(v) Public short-term export credit insurance for all countries, without the need for the Member State in question to demonstrate that the respective country is temporarily “non-marketable”.

(vi)  Support for coronavirus related research and development (R&D) to address the current health crisis in the form of direct grants, repayable advances or tax advantages. A bonus may be granted for cross-border cooperation projects between Member States.

(vii)  Support for the construction and upscaling of testing facilities to develop and test products (including vaccines, ventilators and protective clothing) useful to tackle the coronavirus outbreak, up to first industrial deployment. This can take the form of direct grants, tax advantages, repayable advances and no-loss guarantees. Companies may benefit from a bonus when their investment is sup,rted by more than one Member State and when the investment is concluded within two months after the granting of the aid.

(viii)  Support for the production of products relevant to tackle the coronavirus outbreak in the form of direct grants, tax advantages, repayable advances and no-loss guarantees. Companies may benefit from a bonus when their investment is supported by more than one Member State and when the investment is concluded within two months after the granting of the aid.

(ix) Targeted support in the form of deferral of tax payments and/or suspensions of social security contributions for those sectors, regions or for types of companies that are hit the hardest by the outbreak.

(x) Targeted support in the form of wage subsidies for employees for those companies in sectors or regions that have suffered most from the coronavirus outbreak, and would otherwise have had to lay off personnel.

(xi) Targeted recapitalisation aid to non-financial companies, if no other appropriate solution is available. Safeguards are in place to avoid undue distortions of competition in the Single Market: conditions on the necessity, appropriateness and size of intervention; conditions on the State’s entry in the capital of companies and remuneration; conditions regarding the exit of the State from the capital of the companies concerned; conditions regarding governance including dividend ban and remuneration caps for senior management; prohibition of cross-subsidisation and acquisition ban and additional measures to limit competition distortions; transparency and reporting requirements.

(xii) Support for uncovered fixed costs for companies facing a decline in turnover during the eligible period of at least 30% compared to the same period of 2019 in the context of the coronavirus outbreak. The support will contribute to a part of the beneficiaries’ fixed costs that are not covered by their revenues, up to a maximum amount of €3 million per undertaking.

The Temporary Framework enables Member States to combine all support measures with each other, except for loans and guarantees for the same loan and exceeding the thresholds foreseen by the Temporary Framework. It also enables Member States to combine all support measures granted under the Temporary Framework with existing possibilities to grant de minimis to a company of up to €25,000 over three fiscal years for companies active in the primary agricultural sector, €30,000 over three fiscal years for companies active in the fishery and aquaculture sector and €200,000 over three fiscal years for companies active in all other sectors. At the same time, Member States have to commit to avoid undue cumulation of support measures for the same companies to limit support to meet their actual needs.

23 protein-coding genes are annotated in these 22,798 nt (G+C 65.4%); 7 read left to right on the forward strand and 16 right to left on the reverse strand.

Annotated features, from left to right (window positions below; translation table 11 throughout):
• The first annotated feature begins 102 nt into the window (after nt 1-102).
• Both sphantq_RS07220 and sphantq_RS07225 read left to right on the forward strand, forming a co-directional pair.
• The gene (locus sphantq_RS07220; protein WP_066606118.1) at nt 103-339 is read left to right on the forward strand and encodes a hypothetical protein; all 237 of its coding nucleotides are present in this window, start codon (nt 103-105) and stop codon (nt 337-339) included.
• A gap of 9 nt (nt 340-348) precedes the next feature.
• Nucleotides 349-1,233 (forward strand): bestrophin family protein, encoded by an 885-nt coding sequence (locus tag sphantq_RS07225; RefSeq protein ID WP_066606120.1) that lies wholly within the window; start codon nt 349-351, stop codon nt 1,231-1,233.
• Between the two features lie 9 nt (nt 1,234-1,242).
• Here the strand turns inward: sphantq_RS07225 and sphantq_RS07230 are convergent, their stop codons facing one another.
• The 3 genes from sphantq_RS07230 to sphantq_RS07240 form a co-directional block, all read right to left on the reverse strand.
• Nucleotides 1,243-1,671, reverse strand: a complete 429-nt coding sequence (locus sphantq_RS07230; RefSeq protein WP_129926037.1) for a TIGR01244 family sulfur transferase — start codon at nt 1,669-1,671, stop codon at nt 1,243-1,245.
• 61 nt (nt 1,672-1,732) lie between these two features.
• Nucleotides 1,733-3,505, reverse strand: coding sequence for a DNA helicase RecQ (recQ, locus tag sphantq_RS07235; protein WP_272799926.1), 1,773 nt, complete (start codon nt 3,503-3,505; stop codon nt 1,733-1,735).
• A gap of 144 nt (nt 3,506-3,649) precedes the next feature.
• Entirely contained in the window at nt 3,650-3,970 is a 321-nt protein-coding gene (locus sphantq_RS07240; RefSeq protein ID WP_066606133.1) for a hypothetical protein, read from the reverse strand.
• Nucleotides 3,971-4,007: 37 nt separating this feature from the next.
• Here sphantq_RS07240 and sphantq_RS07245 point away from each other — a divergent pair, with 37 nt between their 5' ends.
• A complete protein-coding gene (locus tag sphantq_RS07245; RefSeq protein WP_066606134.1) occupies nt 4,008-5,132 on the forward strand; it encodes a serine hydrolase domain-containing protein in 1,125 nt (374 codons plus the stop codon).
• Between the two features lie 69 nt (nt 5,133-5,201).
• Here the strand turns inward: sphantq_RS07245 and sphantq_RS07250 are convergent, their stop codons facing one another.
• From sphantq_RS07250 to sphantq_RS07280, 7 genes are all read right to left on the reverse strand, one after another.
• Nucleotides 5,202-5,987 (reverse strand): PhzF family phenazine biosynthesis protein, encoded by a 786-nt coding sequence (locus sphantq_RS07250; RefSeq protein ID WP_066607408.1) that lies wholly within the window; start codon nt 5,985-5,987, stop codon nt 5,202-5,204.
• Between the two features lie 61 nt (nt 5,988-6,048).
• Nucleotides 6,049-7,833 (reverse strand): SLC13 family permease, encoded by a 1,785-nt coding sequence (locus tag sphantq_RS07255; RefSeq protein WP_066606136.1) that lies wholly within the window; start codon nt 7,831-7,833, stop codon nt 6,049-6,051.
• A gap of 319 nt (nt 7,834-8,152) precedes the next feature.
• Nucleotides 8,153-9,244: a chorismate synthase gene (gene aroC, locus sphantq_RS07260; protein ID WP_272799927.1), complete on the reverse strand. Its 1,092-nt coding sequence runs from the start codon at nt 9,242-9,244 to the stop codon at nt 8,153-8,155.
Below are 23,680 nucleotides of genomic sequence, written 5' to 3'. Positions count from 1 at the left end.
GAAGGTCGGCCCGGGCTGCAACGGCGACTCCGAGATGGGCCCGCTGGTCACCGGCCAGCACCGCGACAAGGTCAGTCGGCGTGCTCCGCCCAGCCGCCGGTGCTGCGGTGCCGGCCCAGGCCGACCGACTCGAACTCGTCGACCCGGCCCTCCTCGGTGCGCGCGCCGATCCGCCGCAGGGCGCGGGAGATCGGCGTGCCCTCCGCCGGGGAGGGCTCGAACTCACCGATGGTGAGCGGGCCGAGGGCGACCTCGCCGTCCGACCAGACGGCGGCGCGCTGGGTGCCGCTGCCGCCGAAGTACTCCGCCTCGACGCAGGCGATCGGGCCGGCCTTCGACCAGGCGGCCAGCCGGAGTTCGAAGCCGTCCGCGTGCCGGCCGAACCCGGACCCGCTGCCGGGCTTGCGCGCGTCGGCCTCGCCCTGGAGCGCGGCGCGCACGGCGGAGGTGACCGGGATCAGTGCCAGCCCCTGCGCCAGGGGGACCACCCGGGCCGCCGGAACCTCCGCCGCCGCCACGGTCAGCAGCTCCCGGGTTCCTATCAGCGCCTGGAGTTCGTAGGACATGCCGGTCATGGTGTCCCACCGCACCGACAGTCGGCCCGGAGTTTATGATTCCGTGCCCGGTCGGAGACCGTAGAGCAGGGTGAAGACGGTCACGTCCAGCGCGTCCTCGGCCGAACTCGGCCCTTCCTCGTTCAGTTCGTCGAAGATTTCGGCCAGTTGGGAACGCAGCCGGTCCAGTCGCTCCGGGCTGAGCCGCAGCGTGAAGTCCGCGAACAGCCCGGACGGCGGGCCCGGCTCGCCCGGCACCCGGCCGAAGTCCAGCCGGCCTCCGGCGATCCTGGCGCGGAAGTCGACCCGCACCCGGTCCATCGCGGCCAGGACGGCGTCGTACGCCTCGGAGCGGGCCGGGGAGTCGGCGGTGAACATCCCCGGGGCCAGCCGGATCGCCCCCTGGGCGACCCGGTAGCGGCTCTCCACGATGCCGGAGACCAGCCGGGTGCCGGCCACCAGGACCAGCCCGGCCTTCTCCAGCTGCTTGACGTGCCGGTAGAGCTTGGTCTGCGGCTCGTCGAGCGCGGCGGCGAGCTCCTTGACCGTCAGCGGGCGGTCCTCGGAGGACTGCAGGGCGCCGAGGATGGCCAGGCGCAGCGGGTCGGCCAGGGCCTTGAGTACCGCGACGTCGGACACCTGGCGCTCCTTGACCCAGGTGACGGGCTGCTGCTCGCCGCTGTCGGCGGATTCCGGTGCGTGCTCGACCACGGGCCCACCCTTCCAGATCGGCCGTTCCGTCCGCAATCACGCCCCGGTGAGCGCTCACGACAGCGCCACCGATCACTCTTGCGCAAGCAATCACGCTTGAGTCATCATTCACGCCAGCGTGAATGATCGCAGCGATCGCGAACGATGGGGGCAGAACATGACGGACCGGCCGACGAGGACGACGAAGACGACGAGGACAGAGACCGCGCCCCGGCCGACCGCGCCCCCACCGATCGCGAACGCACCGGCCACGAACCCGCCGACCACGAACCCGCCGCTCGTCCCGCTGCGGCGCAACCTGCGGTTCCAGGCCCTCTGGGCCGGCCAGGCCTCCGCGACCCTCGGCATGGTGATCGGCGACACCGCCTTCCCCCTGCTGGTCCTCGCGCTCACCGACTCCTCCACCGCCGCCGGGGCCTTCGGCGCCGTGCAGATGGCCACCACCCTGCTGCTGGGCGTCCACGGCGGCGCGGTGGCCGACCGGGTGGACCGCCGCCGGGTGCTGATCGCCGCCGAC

Furthermore, the Temporary Framework complements the many other possibilities already available to Member States to mitigate the socio-economic impact of the coronavirus outbreak, in line with EU State aid rules. On 13 March 2020, the Commission adopted a Communication on a Coordinated economic response to the COVID-19 outbreak setting out these possibilities. For example, Member States can make generally applicable changes in favour of businesses (e.g. deferring taxes, or subsidising short-time work across all sectors), which fall outside State Aid rules. They can also grant compensation to companies for damage suffered due to and directly caused by the coronavirus outbreak.

The Temporary Framework will be in place until the end of June 2021. As solvency issues may materialise only at a later stage as this crisis evolves, for recapitalisation measures only the Commission has extended this period until the end of September 2021. With a view to ensuring legal certainty, the Commission will assess before those dates if it needs to be extended.

The non-confidential version of the decision will be made available under the case number SA.60117 in the State aid register on the Commission’s competition website once any confidentiality issues have been resolved. New publications of State aid decisions on the internet and in the Official Journal are listed in the State Aid Weekly e-News.

More information on the Temporary Framework and other action the Commission has taken to address the economic impact of the coronavirus pandemic can be found here.